Minus the Bear
Planet of Ice
inus the Bear’s new album, Planet of Ice, aptly enough, is a collection of skittering, frigid songs in a landscape both stark and featureless as far as the eye can see. The album begins in a wash of CD-skip keyboard swatches, then “Burying Luck” opens in mid phrase, all engines firing. Snyder rages for a brief, fluttering, exhilarating second then strives with ever diminishing distinction for fifty minutes against an inhospitable world (note the ambitious scope of the title). Presaging the rest, “Burying Luck” ends with a channel-hopping war between the inarticulate keys and the bucking guitar, bucking even as the cold sinking into its bones.
Minus The Bear’s welter of zig-zagging guitars and contrecoups rhythmic changeups is impressive both for its dexterity—you keep waiting for someone to stumble on a double dot—and for its clinical sterility. Previously, they have stenciled a certain incarnation of emo—squeezing irony out of the songs themselves and onto the teeth of their snickering titles like toothpaste tubes gone gnarly. At their best and worst, they audition for the part of Bloc Party in the emo musical, expanding on minor, diffuse melodies with a rhythmic vocabulary as gratuitously expansive as a high school essay winner.
One fights the suspicion that the blizzardly bluster serves to obscure a deficit of charisma. With the exception of an arresting, never-repeated moment in “Burying Luck” when Jake Snyder cracks his voice in ragged accusation, his vocals are frustratingly blanked and banked down, dizzied and wan. Stripping the singer of personality works if he is swathed instead in a riveting melody—cf. Fallout Boy—but Planet of Ice’s cerebrally structured songs pull in too many directions to pack a proper punch, like a bear stumbling on a frozen lake.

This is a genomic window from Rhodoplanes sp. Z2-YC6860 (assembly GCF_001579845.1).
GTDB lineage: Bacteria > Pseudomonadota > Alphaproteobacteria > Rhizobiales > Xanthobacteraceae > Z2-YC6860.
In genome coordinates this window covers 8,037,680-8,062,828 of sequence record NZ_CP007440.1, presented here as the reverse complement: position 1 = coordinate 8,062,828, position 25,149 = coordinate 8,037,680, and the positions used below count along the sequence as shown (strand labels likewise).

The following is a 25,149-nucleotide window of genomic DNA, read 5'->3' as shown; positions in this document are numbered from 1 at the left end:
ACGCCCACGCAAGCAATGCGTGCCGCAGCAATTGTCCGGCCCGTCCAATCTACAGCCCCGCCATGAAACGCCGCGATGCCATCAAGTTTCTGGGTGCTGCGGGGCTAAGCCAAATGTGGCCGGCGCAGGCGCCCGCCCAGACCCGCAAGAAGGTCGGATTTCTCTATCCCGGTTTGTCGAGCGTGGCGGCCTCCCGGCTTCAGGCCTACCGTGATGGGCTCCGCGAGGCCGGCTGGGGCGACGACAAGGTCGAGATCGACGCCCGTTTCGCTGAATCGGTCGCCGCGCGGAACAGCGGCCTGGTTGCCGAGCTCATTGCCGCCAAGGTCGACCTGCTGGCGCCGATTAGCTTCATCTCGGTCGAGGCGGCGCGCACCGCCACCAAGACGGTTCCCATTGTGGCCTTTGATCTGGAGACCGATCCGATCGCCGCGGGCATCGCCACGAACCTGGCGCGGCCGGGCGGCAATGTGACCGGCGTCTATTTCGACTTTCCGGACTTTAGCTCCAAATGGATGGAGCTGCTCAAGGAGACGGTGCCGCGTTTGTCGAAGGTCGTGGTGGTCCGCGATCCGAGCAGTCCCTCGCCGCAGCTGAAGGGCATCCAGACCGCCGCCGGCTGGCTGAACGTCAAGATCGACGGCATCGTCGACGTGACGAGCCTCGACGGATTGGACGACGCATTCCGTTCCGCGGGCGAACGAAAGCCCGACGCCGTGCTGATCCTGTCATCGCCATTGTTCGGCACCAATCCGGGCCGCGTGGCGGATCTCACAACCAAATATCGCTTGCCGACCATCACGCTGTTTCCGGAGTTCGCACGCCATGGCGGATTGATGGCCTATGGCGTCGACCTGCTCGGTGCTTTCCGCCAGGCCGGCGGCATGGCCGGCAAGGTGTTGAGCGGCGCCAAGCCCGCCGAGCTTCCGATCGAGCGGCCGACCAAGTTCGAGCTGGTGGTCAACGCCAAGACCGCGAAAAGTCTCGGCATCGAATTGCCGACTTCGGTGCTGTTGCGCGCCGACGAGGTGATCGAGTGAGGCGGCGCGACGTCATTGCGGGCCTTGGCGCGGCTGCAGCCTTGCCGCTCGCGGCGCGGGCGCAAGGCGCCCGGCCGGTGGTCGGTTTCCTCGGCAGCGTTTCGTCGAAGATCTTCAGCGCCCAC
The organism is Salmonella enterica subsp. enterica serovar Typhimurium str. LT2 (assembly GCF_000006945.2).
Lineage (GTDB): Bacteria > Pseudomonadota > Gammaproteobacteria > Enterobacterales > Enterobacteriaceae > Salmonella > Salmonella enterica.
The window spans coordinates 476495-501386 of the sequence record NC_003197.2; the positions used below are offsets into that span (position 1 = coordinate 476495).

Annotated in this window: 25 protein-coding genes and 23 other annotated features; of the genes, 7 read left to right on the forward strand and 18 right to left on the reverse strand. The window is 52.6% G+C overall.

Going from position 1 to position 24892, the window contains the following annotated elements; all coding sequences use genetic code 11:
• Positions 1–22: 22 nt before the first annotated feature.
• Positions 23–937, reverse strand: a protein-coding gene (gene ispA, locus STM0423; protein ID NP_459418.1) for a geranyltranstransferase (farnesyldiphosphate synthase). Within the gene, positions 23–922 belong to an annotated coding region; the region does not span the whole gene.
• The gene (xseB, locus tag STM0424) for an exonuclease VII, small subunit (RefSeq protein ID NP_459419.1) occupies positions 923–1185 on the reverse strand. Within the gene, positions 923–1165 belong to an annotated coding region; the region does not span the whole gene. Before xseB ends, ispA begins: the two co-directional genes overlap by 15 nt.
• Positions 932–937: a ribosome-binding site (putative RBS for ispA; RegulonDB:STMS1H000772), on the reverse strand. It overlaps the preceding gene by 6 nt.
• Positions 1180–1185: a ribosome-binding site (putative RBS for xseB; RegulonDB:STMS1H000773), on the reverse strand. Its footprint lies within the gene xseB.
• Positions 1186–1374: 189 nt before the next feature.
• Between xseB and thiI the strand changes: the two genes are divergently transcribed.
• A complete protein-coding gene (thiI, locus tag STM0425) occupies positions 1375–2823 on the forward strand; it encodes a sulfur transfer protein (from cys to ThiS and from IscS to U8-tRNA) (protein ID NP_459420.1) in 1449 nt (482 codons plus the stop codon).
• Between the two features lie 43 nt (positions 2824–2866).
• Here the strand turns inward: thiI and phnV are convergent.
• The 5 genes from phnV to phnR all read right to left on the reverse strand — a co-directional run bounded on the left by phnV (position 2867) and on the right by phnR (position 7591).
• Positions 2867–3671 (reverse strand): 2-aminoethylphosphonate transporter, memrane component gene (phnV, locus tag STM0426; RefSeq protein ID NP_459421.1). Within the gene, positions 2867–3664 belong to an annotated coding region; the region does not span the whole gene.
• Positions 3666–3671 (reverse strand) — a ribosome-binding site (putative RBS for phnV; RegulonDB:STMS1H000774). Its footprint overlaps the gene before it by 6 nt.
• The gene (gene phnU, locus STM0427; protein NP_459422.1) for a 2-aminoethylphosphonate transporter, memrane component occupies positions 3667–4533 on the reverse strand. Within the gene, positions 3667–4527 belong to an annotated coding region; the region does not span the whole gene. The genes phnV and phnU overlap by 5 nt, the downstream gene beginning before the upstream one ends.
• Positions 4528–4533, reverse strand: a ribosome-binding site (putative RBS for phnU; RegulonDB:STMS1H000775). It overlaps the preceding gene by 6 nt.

Planet of Ice dispenses with the yuck-yuck titles of yore for the more conventional lyrical excerpts, to little noticeable effect. There may be a last gasp of knowingness in the title to the place where Luke Skywalker uses his steed as a sleeping bag, but if so it’s far more subtle than the always-funnier-in-Spanish predecessor. What does set Planet apart, if only slightly, is a marveling lust. “White Mystery,” measures the beckoning expanse expanse of a lover’s skin, over the covers and “Waiting for a kiss / A kiss that she gets / Long and slow.” It is by far the most sensual moment on an album directed by cool abstraction, but it is still impressively cold, guided by the glacial luminescence of a latter-day Edge riff; despite the Prince-ly lyrics, Snyder wonders at his own desire rather than surrendering to it, and the music follows suit. Snyder knows what he’s doing—“Dr. L’Ling” views love with sartorial appreciation and a fear of “Becoming a casual businessman / On matters of the heart / …Or something even worse.” One shivers at the deliberation of it all.
In this frozen, friction-free landscape, velocity conquers poise in a blinding barrage that seldom lets up—they could use a bunch more ballads, and what they have is a little wan. “Ice Monster”’s surprisingly pretty introduction gives way with a clatter to a bombastic chorus that drowns out the fragile wistfulness, as though the band lost its nerve somehow. “Lotus” concludes a back half slide that leaves them sledding tunelessly into by-the-numbers riffage, a grey urban snowstorm.